JUNE 2008

Standards for hazardous waste combustion revised

The United States Environmental Protection Agency issued the National Emission Standards for Hazardous Air Pollutants for new and existing hazardous waste combustors on October 12, 2005. The April 8, 2008 amendments to this rule revise or clarify several compliance and monitoring provisions in the October 12, 2005 rule. In addition, these amendments correct several omissions and typographical errors. These changes are as follows:

  • Finalizes a sunset provision for the interim standards for incinerators, cement kilns, and lightweight aggregate kilns;
  • Clarifies the applicability of the particulate matter detection system requirements for sources equipped with fabric filters;
  • Clarifies that periodic confirmatory performance testing for dioxin/furans is not required for sources that are not subject to a numerical dioxin/furan emission standard;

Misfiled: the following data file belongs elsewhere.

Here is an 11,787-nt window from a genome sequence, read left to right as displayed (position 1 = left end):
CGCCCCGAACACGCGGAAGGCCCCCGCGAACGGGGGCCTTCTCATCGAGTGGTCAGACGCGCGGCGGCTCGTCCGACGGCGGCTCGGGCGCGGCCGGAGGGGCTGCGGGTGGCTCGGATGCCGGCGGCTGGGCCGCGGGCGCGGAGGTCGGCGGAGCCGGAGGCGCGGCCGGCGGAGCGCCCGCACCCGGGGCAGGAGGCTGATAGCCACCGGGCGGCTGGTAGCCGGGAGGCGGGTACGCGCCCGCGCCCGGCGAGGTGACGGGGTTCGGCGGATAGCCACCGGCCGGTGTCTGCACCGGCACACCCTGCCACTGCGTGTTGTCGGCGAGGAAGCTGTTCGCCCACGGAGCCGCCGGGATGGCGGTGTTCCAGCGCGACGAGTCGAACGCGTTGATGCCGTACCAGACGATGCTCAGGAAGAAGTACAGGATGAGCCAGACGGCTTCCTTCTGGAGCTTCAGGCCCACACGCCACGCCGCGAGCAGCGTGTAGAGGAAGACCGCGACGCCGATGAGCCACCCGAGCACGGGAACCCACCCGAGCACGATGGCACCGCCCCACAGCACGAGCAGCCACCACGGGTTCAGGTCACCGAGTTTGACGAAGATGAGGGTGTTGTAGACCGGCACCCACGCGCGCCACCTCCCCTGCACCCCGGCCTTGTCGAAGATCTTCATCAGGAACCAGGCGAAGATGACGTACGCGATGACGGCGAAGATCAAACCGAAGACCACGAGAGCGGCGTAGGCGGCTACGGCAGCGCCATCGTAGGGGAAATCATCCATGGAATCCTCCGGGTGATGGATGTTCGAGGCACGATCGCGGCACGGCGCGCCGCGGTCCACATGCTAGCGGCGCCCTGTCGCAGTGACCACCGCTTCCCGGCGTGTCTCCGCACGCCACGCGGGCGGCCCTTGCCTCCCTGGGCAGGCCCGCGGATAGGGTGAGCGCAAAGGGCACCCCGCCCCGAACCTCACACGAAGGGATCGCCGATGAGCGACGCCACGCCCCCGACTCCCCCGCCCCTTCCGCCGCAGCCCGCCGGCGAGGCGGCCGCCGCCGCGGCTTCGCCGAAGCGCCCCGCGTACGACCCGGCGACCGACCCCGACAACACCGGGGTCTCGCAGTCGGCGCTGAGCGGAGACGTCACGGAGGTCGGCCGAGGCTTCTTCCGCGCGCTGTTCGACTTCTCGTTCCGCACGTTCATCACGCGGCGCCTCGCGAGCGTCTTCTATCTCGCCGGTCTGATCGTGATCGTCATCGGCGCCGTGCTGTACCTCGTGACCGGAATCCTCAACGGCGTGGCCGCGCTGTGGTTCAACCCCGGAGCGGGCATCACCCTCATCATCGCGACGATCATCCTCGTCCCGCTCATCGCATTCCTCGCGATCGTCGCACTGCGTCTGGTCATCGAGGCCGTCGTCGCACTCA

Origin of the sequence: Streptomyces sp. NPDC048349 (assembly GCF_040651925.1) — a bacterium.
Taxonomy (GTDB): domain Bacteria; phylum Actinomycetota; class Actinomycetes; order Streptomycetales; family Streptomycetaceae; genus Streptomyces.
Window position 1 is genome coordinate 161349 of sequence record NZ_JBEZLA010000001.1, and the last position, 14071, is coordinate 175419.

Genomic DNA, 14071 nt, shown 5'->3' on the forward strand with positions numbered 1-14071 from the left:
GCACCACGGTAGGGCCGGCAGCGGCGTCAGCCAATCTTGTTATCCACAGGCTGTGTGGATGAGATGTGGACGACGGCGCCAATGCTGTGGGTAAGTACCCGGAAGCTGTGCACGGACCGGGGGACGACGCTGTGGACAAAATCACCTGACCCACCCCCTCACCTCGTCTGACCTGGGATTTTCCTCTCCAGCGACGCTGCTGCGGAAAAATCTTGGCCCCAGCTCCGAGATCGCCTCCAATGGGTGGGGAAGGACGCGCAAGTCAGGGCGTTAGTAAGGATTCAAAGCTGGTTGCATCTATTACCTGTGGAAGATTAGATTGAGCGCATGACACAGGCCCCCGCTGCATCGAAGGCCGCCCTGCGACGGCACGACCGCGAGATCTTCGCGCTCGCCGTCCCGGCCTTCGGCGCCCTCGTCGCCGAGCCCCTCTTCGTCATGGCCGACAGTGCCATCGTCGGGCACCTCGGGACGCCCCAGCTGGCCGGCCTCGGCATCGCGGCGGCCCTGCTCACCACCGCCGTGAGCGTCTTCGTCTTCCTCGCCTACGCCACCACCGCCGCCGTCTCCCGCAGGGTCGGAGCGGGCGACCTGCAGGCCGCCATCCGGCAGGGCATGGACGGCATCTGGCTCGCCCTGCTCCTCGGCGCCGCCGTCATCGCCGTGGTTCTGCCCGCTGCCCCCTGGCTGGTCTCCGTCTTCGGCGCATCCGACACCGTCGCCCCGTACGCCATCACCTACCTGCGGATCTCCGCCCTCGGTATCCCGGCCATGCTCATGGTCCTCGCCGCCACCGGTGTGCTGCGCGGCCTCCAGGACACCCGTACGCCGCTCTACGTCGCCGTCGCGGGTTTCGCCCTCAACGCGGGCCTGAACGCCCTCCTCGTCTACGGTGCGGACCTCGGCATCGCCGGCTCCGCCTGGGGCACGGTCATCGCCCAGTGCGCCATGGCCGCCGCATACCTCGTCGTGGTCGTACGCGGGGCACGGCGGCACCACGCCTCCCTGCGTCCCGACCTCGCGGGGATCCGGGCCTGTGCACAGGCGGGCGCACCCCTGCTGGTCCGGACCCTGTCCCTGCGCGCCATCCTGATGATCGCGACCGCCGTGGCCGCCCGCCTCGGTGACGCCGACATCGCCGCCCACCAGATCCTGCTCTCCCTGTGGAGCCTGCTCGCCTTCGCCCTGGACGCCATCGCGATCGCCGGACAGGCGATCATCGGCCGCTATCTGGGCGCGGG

• Clarifies the periodic performance testing requirements for sources operating under the interim standards;
  • Finalizes a performance test waiver provision for sources subject to hazardous waste thermal concentration limits if the source feeds low levels of metals or chlorine in the hazardous waste;
  • Clarifies the procedures to calculate rolling averages for the metals and chlorine standards;
  • Revises when a source must submit subsequent periodic reviews of its eligibility for the health-based compliance alternative for total chlorine;
  • Clarifies the mercury standard for new and existing cement kilns;
  • Clarifies whether interim status sources need to obtain approval before proceeding with facility modifications required to meet the MACT emission standards;
  • Clarifies the applicability of Title V permit requirements for area sources for boilers and HCl production furnaces;
  • Revises the startup, shutdown, and malfunction plan provision.

The revised provisions are effective immediately and the final rule doesn’t change the October 14, 2008 compliance date set by the October 2005 final rule.

The EPA believes that these amendments will reduce compliance uncertainties and improve understanding of the final rule requirements.